On 20th June 2014 (2014/06/20), this website posted an article on the Kristang, a diminishing community.

In addition, just two days ago, the Straits Times (Singapore’s main newspaper) carried an article on the Jawi Peranakan.  For those of you who are not familiar with the term, Peranakan, it commonly, though not always, refers to Malaysians, Indonesians, Thais and Singaporeans of Chinese descent whose ancestors have intermarried with the indigenous people and have formed a distinct hybrid culture of their own. In short, they are children of mixed parentage. In Indonesia, Malaysia and Singapore, they are commonly known as Straits Chinese (named after the Straits Settlements; 土生華人 in Chinese; Tionghoa-Selat or Tionghoa Peranakan in Indonesian). In Thailand, there are the Phuket Baba in Phuket.  There are also other, comparatively small non-Chinese Peranakan communities, such as Indian Hindu Peranakans (Chitty), and Arab/Indian Muslim Peranakans (Jawi Pekan) (Jawi being the Javanised Arabic script, Pekan a colloquial contraction of Peranakan). The Peranakan as a group is parallel to the Cambodian Hokkien, who are descendants of Hoklo Chinese, and the Pashu of Myanmar,  a Burmese word for Chinese who have settled in Myanmar. They have partially maintained their culture despite their native language gradually disappearing a few generations after settlement.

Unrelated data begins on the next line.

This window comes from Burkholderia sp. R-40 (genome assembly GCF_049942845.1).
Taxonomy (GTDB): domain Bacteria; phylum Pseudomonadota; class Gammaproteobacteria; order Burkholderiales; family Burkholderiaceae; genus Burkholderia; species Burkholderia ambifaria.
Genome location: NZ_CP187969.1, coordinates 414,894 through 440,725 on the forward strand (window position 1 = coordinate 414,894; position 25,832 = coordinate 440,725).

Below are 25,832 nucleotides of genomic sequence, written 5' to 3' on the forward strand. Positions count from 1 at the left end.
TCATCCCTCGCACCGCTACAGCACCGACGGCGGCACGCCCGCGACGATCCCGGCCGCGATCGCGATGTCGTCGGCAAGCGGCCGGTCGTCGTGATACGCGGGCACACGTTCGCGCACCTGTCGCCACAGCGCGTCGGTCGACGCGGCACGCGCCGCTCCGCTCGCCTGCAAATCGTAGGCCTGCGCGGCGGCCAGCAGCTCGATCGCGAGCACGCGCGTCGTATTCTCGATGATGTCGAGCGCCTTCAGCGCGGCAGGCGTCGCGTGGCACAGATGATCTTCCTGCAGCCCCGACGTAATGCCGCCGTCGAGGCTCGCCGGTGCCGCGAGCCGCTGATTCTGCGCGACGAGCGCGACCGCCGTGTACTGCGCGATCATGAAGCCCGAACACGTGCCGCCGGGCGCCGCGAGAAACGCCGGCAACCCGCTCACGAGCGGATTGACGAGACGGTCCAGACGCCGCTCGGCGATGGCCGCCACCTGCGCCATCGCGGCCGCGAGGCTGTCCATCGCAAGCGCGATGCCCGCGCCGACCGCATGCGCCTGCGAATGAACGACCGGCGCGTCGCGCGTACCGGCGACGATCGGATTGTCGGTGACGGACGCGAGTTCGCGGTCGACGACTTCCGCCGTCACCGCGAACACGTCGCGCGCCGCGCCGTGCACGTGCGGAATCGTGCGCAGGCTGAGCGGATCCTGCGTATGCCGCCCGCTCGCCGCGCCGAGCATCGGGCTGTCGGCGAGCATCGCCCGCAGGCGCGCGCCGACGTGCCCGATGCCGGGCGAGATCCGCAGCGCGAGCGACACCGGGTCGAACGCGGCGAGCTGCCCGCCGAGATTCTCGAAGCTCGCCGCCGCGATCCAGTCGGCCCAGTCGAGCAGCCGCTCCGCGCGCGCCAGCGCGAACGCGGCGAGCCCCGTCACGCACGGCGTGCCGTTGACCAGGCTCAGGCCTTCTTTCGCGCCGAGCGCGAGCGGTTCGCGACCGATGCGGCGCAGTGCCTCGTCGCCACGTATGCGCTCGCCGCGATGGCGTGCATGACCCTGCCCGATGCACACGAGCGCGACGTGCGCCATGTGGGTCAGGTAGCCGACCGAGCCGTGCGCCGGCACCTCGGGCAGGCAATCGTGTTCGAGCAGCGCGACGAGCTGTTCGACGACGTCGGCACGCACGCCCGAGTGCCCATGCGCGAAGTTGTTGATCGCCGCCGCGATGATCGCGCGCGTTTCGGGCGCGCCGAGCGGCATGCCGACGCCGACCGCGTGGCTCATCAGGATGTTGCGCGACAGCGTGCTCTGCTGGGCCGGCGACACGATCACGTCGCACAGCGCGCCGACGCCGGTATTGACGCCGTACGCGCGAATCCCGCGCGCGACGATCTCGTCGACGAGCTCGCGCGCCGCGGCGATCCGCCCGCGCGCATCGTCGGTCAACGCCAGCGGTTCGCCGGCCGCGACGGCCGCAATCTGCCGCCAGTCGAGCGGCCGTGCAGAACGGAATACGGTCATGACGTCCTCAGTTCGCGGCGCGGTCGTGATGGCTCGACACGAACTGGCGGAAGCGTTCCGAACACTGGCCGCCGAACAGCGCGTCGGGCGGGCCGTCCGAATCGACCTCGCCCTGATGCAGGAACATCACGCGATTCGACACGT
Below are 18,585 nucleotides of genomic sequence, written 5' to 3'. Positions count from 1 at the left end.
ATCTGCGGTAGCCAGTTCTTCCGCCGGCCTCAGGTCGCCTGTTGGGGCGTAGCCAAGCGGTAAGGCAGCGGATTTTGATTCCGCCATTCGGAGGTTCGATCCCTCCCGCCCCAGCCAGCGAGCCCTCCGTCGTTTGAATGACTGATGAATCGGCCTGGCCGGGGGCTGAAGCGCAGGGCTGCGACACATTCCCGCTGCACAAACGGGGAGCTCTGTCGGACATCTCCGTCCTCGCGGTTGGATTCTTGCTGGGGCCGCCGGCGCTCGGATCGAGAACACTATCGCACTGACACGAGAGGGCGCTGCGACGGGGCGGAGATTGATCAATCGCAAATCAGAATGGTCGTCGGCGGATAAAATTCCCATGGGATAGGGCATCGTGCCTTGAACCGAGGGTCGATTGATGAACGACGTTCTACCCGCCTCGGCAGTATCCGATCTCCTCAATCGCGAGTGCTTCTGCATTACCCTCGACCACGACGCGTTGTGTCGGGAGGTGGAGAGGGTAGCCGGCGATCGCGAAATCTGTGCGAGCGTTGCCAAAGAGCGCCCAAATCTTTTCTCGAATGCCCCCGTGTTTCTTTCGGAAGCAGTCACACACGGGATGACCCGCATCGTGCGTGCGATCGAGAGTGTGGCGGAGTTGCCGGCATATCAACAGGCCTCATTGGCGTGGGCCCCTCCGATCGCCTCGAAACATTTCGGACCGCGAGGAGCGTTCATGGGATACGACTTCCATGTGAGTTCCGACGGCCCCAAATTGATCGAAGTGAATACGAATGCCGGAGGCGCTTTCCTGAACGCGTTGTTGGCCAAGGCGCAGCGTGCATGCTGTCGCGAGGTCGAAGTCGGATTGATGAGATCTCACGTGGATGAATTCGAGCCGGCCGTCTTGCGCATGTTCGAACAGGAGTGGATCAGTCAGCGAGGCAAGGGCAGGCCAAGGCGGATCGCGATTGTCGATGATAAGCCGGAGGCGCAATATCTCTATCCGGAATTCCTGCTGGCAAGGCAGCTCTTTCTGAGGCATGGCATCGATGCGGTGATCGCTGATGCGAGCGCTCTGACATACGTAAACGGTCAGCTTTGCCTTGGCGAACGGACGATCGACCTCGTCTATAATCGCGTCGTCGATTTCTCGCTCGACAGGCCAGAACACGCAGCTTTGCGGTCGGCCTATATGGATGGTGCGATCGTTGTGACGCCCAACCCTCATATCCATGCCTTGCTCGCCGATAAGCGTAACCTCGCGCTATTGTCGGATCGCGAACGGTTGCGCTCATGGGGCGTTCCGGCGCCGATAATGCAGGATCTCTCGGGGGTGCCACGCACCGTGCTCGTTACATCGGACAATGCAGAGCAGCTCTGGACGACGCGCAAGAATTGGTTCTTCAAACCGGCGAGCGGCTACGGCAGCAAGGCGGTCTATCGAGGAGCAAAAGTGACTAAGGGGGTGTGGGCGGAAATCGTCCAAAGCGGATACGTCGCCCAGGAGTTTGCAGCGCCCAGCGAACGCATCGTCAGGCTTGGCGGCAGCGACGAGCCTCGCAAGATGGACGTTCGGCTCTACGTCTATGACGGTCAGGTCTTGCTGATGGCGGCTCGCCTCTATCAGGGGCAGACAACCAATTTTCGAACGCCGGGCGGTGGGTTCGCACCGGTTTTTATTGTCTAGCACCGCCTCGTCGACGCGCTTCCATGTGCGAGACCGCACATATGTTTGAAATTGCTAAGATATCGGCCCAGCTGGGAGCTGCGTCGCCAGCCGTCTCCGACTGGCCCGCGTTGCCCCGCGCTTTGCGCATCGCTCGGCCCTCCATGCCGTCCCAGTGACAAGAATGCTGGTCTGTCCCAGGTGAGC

Read also:

http://eresources.nlb.gov.sg/infopedia/articles/SIP_106_2005-02-02.html

 

Interpreting meanings based on conventions

The association between language and convention came to my mind as I was looking at the degrees of several universities online.

I recall being quite “shocked” when I received my degree from Oxford University. It was not worded the same way like degrees of other universities. (See a degree sample below). I was more used to the straightforward “This is to certify that so-and-so…” pattern.   The Oxford one reads: “This is to certify that it appears in the Registrars of the University of Oxford that so-and-so satisfied …”.

I found incomprehensible ones in Latin which I don’t comprehend:

(Image from hmcsharry.pbworks.com)

I also found a degree from a particular American university which starts with: “To all to whom these letters shall come, Greeting:”.

I wonder what my next degree will look or read like? I only know that its emblem looks like this:

 

English in the Toilet

   (Image from my archive)

I stopped by this shopping mall to do my grocery shopping after a walk. It’s not my first time at the mall, but each time I use its toilet, I can’t help not reading this sticker. The message is “nosy” — why does it bother about whether I have brought along all my belongings or not? What it is trying to do is to serve as a gentle reminder to users so that they do not leave their belongings behind. In case you think this is Singlish, it is not.  I have never read reminders in English like this all these years of living in Singapore.